In despite of the undoubted national right which the Indians have to the land of their forefathers, and in the face of solemn treaties, pledging the faith of the nation for their secure possession of those lands, it is intended, we are told, to force them from their native soil, to compel them to seek new homes in a distant and dreary wilderness. To you, then, as the constitutional protectors of the Indians within our territory, and as the peculiar guardians of our national character, and our counter’s welfare, we solemnly and honestly appeal, to save this remnant of a much injured people from annihilation, to shield our country from the curses denounced on the cruel and ungrateful, and to shelter the American character from lasting dishonor.
Five assimilated tribes, the Cherokee, Creek, Choctaw, Chickasaw and Seminoles, known as the “Five Civilized Tribes” negotiated approximately thirty treaties with the United States between 1789 and 1825.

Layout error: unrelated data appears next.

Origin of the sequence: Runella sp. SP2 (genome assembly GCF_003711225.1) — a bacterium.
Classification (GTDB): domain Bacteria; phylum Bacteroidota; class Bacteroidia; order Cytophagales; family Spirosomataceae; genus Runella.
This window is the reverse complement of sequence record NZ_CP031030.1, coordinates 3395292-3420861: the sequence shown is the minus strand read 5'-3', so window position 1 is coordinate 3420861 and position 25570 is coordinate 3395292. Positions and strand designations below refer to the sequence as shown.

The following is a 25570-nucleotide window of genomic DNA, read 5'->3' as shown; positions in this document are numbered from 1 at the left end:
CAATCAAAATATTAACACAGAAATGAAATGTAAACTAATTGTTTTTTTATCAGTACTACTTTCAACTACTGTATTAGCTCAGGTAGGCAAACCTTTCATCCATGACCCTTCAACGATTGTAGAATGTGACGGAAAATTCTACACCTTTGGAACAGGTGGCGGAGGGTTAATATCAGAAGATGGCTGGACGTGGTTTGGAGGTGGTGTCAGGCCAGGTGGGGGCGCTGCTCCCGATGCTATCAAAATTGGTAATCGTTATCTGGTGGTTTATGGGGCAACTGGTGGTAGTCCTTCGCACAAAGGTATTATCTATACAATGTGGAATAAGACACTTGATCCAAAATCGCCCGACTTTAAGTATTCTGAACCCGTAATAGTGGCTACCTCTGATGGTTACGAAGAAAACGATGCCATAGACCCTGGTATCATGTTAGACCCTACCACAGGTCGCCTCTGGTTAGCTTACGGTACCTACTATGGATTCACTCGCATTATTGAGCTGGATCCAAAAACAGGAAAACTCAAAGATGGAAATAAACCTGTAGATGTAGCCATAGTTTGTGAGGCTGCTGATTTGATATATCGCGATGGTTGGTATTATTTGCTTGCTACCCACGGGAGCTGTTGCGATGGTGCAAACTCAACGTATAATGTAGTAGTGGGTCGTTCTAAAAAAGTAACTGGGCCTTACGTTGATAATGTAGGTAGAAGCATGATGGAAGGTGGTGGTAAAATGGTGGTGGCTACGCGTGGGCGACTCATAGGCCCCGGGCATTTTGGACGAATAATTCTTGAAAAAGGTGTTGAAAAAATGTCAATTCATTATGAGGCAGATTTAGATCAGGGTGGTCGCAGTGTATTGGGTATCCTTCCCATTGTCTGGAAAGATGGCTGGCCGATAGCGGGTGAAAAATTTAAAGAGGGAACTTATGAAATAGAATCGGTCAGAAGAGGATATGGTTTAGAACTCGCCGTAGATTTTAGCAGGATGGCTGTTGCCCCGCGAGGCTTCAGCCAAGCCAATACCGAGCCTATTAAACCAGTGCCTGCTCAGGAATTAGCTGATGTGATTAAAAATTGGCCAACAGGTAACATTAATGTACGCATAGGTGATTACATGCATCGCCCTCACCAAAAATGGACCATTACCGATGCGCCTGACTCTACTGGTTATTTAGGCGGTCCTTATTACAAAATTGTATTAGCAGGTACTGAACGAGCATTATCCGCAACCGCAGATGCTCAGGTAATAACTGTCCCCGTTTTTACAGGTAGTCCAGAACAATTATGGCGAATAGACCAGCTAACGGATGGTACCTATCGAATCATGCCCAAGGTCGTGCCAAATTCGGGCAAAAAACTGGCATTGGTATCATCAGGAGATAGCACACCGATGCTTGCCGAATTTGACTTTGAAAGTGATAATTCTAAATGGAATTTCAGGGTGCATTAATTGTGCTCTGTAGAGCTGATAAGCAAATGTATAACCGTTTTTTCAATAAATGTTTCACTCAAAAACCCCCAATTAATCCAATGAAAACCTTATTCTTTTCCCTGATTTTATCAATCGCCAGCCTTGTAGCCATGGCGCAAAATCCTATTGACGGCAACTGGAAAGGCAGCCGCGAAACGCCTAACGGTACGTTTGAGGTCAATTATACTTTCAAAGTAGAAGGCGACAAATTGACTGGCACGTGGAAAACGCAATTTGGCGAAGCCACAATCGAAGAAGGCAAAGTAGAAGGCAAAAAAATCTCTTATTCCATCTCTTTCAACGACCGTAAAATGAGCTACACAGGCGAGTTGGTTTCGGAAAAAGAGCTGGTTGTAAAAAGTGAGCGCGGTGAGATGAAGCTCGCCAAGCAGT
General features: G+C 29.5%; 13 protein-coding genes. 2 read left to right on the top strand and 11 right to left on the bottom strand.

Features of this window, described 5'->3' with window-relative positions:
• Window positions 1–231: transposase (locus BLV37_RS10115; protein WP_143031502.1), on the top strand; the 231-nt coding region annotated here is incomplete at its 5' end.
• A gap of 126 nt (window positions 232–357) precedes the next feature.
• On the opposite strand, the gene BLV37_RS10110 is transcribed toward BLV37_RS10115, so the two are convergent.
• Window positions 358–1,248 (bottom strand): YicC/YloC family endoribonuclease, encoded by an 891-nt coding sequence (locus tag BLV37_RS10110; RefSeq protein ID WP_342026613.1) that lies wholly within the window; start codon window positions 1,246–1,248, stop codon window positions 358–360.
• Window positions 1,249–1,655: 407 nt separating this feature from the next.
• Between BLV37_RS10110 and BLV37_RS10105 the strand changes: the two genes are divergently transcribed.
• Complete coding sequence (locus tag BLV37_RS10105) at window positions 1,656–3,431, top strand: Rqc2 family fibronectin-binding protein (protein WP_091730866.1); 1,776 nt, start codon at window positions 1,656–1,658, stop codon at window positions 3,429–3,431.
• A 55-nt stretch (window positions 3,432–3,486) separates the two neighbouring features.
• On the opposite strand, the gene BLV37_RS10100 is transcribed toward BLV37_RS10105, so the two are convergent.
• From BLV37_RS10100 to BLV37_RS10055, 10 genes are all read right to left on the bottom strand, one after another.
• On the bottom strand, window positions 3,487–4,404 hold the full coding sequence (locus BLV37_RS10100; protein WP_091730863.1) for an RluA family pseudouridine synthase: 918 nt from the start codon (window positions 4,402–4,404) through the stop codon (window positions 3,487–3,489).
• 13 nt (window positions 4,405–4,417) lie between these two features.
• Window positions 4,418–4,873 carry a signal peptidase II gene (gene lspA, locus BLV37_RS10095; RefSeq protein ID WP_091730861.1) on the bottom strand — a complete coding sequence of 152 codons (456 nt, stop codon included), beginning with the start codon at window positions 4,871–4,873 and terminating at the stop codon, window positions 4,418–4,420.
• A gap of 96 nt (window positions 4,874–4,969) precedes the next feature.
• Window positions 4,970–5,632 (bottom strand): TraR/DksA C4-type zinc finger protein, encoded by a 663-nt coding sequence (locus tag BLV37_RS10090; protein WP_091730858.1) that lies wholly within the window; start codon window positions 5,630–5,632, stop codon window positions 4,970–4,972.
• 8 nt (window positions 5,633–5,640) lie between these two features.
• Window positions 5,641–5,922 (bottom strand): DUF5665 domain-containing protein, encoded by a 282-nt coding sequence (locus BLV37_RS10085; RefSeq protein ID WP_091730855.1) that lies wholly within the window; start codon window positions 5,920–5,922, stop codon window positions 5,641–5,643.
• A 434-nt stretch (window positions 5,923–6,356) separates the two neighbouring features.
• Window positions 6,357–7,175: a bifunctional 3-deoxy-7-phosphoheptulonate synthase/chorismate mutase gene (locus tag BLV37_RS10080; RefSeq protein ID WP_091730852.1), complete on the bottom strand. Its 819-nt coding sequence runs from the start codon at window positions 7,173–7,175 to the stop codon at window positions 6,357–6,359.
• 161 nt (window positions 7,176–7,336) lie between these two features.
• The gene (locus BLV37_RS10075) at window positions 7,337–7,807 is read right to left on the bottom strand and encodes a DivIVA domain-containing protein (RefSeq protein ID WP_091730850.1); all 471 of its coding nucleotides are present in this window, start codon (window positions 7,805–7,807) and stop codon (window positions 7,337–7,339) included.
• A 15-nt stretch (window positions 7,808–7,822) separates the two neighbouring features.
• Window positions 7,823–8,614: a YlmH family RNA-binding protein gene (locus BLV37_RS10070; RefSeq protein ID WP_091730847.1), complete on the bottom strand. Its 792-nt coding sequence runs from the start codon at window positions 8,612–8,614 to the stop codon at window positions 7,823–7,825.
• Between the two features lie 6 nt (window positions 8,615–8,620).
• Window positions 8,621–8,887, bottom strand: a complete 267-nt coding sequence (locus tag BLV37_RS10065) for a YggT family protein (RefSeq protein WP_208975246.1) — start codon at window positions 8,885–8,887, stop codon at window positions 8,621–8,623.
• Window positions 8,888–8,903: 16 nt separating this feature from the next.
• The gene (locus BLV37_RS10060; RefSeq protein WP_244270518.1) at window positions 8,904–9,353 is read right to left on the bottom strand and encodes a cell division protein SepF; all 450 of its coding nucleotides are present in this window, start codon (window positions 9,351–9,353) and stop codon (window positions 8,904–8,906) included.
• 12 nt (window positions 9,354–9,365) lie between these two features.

Monroe was pressured by the state of Georgia to make his statement because gold had been discovered on Cherokee land in Northwest Georgia and the state of Georgia wanted to claim it. The Cherokee’s resisted and sought to maintain their land. They had adopted a formal constitution, declared an independent Cherokee nation, and elected John Ross as their Chief in 1828. As expected, the Georgia legislature annulled the Cherokee constitution and ordered seizure of their lands. The Cherokees again resisted and took their claim of sovereignty to the United States Supreme Court. In their second case, Worcester v. Georgia, (1832) Supreme Court Chief Justice John Marshall ruled that the Cherokee Nation was entitled to federal protection over those of the state laws of Georgia. The Court ruled “the Indian nation was a “distinct community in which the laws of Georgia can have no force” and into which Georgians could not enter without the permission of the Cherokees themselves or in conformity with treaties.
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